Oct. 12, 2001 -- In a dark new age of insecurity, one great character strength shines bright. We see it in the rescue workers sifting the rubble of the World Trade Center and the Pentagon. We see it in the lines at the Red Cross as we wait to give blood. It's called resilience.
"Resilience is the capacity to find new and creative ways to assert life despite great trauma and obstacles," psychologist Bernhard Kempler, PhD, tells WebMD. Kempler should know. As a Jewish child, he became separated from his parents and wandered homeless in war-torn Europe. Eventually he was captured by the Nazis and sent to a concentration camp. He survived -- and grew stronger because of it.
It's not that people like Kempler are immune to trauma. His secret, and that of many, many others, is that he's resilient.
"It is not helpful to think of some people as invulnerable -- as if anybody escapes life without wounds and scars," family psychiatrist Steven J. Wolin, MD, tells WebMD. "We all die; we all have loved ones get ill. Resilience is the process of persevering in the face of hardship. It is a common thing. It doesn't belong to just a small narrow group."
Wolin, clinical professor of psychiatry and director of family therapy training at George Washington University Medical Center in Washington, D.C., is co-author of The Resilient Self: How Survivors of Troubled Families Rise Above Adversity. He says resilience has seven components: morality, relationships, initiative, independence, humor, creativity, and insight. (There is more information on this concept at his web site, projectresilience.com.) In the current crisis, he finds morality and relationships to be the most important resiliencies.
"Morality is the desire to do a good thing for someone -- to do the right thing," Wolin says. "That desire to provide service is the greatest resilience we have. We have the ability to do acts of goodness, to feel good in the face of evil. Initiative and morality; go together. The way you express morality -- the way you solve problems -- is to take the initiative."
Kempler makes the same point. "To support other people and to help in whatever way one can help: that, I think, has a lot to do with resilience," he says. "Not feeling helpless, having a meaningful thing you can do, is an important part of resilience"
Another resilience is the ability to share relationships with other people.
"One of the few good things that have come out of this disaster is that everybody is talking more to people they know and love -- even to strangers -- and there is this desire to hug people," Wolin says. Everybody is talking about how important the people they care about are. From this need, a real strength is arising. We can all see that strength working as a resilient process."
Relationships are important for Kempler, too.
"To the extent I have felt anxiety since September 11, it has been reverberating with my World War II experience in the sense of not being in a safe world," he says. "My own illusion of being in a safe world here in America is somewhat shaken as well. It is an illusion that I probably can live without. I am an American so I feel in a much, much better position that when I was a total outcast in Poland. I am shoulder to shoulder with fellow citizens who do not question my right to be here. It is a mixed thing."
Kempler says that children are less likely than adults to be traumatized by the events of Sept. 11.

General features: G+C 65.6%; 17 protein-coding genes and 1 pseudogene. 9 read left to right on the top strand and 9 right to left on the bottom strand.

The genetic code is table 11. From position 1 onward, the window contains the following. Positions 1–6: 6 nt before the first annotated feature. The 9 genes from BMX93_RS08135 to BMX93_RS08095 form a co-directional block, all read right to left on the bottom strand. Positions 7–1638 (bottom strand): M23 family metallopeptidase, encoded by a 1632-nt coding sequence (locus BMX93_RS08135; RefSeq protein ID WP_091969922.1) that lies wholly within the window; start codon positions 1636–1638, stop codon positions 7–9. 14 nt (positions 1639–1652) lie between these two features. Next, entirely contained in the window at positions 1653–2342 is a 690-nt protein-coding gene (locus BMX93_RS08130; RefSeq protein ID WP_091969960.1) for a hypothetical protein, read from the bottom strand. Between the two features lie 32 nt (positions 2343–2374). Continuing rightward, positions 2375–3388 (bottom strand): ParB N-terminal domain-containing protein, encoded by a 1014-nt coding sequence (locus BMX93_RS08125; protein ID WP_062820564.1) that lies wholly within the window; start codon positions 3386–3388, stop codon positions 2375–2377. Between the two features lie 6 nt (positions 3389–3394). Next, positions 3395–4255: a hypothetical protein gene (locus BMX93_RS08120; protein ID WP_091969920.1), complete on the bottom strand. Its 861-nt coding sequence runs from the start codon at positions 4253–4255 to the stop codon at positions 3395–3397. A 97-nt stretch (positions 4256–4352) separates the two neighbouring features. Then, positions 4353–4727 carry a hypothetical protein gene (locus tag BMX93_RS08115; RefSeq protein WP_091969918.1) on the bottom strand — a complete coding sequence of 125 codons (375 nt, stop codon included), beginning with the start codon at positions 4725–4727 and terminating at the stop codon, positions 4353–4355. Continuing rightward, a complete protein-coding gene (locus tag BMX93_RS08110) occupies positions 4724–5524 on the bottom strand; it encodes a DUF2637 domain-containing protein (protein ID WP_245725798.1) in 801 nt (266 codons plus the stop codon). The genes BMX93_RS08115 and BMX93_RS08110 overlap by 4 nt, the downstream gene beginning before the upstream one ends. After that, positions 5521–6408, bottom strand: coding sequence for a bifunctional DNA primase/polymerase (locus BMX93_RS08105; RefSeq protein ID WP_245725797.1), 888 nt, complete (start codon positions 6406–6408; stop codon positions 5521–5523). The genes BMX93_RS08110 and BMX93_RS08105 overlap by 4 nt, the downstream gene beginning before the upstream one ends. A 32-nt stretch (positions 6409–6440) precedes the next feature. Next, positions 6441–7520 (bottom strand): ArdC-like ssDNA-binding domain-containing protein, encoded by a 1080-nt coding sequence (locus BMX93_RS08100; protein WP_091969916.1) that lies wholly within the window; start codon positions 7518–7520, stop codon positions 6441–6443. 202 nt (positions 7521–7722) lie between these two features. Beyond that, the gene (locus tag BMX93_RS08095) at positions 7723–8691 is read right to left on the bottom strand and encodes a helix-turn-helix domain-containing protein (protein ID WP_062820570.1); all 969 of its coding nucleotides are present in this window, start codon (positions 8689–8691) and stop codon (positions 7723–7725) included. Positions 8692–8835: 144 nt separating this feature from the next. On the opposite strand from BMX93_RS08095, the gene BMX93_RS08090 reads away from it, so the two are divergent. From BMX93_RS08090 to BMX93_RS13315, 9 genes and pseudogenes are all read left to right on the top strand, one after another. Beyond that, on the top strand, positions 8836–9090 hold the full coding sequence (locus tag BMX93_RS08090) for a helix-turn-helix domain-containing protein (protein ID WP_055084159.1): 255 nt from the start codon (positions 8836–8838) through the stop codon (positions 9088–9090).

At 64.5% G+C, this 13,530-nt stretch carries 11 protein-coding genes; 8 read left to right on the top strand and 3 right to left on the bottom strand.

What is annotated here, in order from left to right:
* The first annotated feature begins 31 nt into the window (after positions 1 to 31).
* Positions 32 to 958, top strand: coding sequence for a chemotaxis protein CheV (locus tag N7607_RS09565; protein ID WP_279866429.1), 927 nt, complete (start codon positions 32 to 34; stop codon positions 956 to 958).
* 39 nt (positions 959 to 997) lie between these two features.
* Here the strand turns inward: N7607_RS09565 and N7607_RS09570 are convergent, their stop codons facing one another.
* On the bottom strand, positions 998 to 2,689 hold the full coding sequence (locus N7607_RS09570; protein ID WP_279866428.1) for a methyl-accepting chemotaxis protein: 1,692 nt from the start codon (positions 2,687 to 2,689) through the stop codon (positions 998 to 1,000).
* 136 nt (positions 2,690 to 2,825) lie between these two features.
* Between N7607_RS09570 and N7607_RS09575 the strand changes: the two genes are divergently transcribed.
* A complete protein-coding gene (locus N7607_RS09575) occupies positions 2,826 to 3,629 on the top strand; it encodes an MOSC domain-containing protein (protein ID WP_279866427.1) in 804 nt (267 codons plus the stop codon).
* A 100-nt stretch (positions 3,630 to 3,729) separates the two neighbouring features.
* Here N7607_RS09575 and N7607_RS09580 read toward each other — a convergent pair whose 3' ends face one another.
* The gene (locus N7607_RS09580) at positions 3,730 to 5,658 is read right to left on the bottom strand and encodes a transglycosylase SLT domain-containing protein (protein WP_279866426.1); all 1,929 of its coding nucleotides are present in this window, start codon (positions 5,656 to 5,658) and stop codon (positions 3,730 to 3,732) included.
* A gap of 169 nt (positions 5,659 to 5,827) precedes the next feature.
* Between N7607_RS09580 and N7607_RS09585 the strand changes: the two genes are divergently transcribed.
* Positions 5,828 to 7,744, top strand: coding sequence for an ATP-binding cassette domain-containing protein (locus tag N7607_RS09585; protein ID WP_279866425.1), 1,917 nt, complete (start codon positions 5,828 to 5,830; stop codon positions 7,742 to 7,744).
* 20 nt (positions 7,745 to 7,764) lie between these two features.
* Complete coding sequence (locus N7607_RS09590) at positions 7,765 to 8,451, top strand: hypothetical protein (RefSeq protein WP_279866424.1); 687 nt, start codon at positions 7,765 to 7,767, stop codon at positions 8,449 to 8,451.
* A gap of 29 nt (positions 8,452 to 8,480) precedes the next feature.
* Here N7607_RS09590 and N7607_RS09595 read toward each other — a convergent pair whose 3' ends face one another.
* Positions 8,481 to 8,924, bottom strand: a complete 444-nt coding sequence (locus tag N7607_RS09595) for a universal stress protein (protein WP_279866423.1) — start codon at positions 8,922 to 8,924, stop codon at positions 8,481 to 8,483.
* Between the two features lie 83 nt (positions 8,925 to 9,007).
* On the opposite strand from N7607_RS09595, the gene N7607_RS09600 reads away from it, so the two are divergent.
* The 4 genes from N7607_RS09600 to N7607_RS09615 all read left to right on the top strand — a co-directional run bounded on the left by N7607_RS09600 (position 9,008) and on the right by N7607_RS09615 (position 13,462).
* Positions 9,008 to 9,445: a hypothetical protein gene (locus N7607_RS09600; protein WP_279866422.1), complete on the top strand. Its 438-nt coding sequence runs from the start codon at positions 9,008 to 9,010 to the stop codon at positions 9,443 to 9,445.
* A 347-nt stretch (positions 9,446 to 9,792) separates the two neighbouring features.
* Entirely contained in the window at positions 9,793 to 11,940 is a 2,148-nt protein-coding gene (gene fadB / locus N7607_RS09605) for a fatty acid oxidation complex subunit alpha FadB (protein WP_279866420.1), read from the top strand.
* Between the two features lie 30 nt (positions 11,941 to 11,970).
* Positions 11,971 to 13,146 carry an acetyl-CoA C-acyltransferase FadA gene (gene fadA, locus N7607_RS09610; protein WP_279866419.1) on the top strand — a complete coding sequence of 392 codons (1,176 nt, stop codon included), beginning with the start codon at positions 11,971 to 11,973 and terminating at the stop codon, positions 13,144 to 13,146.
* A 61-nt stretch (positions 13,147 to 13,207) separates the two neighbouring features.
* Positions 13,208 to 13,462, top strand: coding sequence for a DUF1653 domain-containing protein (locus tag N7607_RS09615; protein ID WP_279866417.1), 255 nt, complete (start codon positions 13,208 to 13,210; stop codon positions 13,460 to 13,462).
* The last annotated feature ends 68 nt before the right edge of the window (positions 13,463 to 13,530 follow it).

"So much is made of children's vulnerability, and that is true," he says. "But a point is missed in that often what is traumatic is the sense that our world is coming apart. The world we took for granted is gone. The trauma is this assumption being ripped apart. Then nothing can be trusted. Young children do not as yet have such fully formed impressions of the world. They can certainly be frightened and feel insecure, but it is not quite on the level of 'This is not supposed to be happening.' It is potentially more traumatic for people who have this kind of firm conviction that everything is supposed to be safe."
Mihaly Csikszentmihalyi (pronounced chick-SENT-me-high), PhD, professor of psychology at California's Claremont Graduate University, revolutionized the fields of psychology and education with his work on the psychology of optimal experience.
"What we had before in this country was not normal in the sense that people felt like basically nothing could go really wrong," Csikszentmihalyi tells WebMD. "We will need to be creative and make progress in spite of the fact that we now know life is fragile -- that civilization is fragile. That is a much more mature way of living than expecting that everything will be fine."
Kempler says an important part of resilience is not taking violent acts personally.
"I notice that this question often is asked since September 11: 'Why do they hate us?'" he notes. "The extent to which we take things personally to some extent determines how resilient we are. The person who has the capacity to say, 'This is not directed personally at me,' has a much better chance of remaining resilient. It is the kind of meaning we put on events that makes us capable of being resilient, that lets us cope and adapt."
Experts tell WebMD that many Americans will suffer psychiatric symptoms in the wake of the attack on America. It is important to recognize and support these people. At the same time, Wolin and Kempler say we should not forget that the vast majority of people are going to learn from the experience and grow stronger.
"Americans in general probably are quite resilient," Kempler says. "I do believe that Americans as a whole rise to the occasion. I think part of it is our diversity. We are used to many, many perspectives. We value variety for its own sake. We believe it makes us creative and resilient. You would see much less resilience in a more fanatical or totalitarian country that sees things in black-and-white terms."